Recently, I have been returning to the classic texts of outsider art in an attempt to uncover where the marginalisation of this type of work really began. My research has uncovered a few key areas that illustrate how ingrained the idea of 'otherness' and 'us' and 'them' is when it comes to outsider art and … Continue reading Discovering Outsider Art: The Narrative of Otherness
... Only outsider artists First of all, I apologise for my absence, and I hope everyone is managing to stay safe and well in the strange times we are all living through. It’s been a tricky couple of months trying to get hold of books etc. for my studies due the closure of libraries during … Continue reading There is no such thing as outsider art…
Recently, whilst undertaking some research around the role of the critic and what makes artists ‘successful’ in the art world, I came across a transcription of a lecture given by Sir Alan Bowness, Art Historian and Director of Tate (1980-1988), at the University of London in 1989. The talk centred on the idea of artistic … Continue reading The Conditions of Success?
Over the past couple of months, I have been trawling through reviews of outsider art exhibitions published in the UK national press. It has been an interesting exercise, returning to some of the exhibitions I have visited over the past 10 years; this time, with my researcher’s head on. After diving into several of these … Continue reading Outsider Art and the Art Critic
In this thought-piece, Jerry Fresia discusses how capitalism has impacted on the art world (inside and outside) over the past century. Power and the Capitalist Class: Capitalists don’t just sit off to the side minding their own business. Their business is the accumulation of capital (money and productive assets). They buy politicians, sit on the … Continue reading Three Ways Capitalism Impacts the Insider Art World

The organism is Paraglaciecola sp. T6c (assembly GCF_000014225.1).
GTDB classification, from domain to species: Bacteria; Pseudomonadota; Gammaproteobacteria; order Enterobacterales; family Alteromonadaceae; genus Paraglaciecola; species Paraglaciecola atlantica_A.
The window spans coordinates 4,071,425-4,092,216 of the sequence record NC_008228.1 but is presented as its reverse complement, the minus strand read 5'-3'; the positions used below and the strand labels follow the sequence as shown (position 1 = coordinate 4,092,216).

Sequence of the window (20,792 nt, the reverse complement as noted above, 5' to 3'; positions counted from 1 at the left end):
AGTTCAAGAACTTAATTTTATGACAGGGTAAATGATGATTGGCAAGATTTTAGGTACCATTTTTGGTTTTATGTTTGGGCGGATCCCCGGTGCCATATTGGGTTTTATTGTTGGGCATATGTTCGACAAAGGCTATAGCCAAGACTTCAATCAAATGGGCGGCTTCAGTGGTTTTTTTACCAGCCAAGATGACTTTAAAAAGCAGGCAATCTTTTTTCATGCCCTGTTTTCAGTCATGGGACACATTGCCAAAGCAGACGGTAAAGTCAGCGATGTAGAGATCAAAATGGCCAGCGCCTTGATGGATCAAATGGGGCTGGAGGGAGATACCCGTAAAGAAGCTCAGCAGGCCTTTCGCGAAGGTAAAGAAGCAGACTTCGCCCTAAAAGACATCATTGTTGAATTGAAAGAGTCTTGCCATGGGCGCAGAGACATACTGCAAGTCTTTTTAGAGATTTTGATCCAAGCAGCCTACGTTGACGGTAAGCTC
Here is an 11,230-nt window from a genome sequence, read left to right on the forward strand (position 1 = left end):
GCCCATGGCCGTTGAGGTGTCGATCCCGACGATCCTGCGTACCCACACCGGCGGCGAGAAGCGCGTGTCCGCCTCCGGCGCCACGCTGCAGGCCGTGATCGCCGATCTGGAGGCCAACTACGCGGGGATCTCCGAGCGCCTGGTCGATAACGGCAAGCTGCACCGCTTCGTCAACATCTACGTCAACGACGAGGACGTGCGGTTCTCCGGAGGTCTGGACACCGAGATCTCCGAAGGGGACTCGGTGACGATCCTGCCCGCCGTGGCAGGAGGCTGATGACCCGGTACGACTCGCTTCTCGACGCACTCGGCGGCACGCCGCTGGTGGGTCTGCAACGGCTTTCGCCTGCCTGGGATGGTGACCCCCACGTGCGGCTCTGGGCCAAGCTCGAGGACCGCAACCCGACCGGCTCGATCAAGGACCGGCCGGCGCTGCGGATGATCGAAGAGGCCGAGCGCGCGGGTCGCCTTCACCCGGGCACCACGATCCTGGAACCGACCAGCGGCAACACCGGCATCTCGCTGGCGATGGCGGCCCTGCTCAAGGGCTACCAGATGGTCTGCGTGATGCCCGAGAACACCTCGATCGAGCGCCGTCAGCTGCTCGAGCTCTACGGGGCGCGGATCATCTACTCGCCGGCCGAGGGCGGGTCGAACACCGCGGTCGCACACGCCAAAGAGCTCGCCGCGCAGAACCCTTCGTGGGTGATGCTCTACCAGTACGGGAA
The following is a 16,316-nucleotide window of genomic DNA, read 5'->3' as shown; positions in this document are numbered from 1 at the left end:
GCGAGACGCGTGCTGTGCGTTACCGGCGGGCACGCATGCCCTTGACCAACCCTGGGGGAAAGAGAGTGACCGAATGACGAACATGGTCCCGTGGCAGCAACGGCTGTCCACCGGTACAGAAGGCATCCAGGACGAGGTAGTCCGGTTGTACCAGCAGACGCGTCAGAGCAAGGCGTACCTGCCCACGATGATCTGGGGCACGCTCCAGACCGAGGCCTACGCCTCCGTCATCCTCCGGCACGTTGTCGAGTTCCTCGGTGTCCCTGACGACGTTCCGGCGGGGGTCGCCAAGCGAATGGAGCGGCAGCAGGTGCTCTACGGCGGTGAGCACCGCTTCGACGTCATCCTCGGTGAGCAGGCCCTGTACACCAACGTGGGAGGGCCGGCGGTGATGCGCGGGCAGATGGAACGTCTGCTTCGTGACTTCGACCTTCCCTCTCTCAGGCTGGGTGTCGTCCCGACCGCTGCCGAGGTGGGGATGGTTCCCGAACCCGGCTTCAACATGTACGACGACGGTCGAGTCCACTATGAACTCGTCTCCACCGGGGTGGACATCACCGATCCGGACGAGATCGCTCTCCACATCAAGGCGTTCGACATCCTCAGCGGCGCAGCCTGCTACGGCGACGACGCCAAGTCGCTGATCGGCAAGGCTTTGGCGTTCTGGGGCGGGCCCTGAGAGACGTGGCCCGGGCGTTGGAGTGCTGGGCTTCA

Earlier this month, I was lucky enough to be invited to join a panel discussion in London organised by Pertti's Choice in my role as Step Up Coordinator at Outside In. The panel focused on the issue of 'sustainable arts careers for people with disabilities.' It chimed nicely with the work I do on Outside In's … Continue reading Sustainable arts careers for people with disabilities
Following on from my recent post summarising Julian Spalding's thoughts on the Eclipse of Art in the twentieth century, I have been reading a number of other texts that focus on the political and societal factors that impacted on the western art world in the twentieth century. This post offers a summary of Claire Bishop's … Continue reading Artificial Hells? A Summary of Claire Bishop
Continuing on the theme of the construction and sociology of the art world, this blog post references Julian Spalding's interesting read 'The Eclipse of Art: Tackling the Crisis in Art Today.' This post is somewhat a summary of Spalding's main thoughts, which cover the descent of art in the modern era. In the book, he … Continue reading The Eclipse of Art?
The next post in my PhD series continues on the theme of the art world as a system, and, more specifically, Becker’s book Art Worlds. This post will focus on the notion of reputation in the art world – how it’s gained, what it means for artists who do gain a ‘reputation,’ and how the … Continue reading Reputation and the Art World
My previous PhD research-inspired post, ‘The Cycle of Cultural Consumption’, focused mainly on what sort of culture audiences ‘consume’ and why. It looked at Pierre Bourdieu’s theory of habitus, and how our social and educational background is the biggest influencing factor when it comes to the culture that is available – and interesting – to … Continue reading The ‘Integrated Professional’ and the ‘Naive Artist’